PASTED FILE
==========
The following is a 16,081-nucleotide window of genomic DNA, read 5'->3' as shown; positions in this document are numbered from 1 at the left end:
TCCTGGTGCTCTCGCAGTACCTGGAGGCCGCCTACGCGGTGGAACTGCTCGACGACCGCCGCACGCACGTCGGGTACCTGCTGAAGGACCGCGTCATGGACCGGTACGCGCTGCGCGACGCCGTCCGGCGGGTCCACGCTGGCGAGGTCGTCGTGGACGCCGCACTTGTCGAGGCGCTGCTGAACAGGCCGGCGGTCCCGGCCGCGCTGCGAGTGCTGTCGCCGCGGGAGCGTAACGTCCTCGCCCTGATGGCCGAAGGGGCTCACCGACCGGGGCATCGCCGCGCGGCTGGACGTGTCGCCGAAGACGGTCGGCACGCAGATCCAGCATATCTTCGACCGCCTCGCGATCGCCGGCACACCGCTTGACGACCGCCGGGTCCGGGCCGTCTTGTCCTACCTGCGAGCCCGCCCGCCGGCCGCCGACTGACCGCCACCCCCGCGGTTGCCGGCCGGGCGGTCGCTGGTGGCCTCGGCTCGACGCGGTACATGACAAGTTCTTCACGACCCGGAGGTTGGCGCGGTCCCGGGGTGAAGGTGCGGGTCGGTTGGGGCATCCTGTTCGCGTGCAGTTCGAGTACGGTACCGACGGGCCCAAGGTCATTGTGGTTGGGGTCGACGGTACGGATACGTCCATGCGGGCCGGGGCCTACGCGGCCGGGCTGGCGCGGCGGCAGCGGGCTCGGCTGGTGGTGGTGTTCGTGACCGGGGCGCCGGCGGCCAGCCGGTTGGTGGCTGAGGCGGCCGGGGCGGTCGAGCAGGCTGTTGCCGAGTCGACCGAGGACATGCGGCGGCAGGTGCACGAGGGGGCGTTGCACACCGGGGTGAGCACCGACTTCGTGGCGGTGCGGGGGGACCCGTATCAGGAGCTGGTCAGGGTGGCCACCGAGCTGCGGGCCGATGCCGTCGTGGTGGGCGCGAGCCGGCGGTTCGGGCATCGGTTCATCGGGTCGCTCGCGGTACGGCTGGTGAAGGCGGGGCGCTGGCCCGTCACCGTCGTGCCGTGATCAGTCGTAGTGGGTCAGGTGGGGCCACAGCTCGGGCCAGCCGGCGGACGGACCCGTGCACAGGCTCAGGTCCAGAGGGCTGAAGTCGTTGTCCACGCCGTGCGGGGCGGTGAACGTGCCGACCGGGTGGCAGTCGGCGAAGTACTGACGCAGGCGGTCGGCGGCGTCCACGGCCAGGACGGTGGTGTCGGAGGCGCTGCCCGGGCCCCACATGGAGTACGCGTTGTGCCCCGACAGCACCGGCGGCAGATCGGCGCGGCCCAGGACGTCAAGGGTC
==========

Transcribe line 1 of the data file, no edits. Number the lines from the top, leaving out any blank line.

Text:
The following is a 16,081-nucleotide window of genomic DNA, read 5'->3' as shown; positions in this document are numbered from 1 at the left end: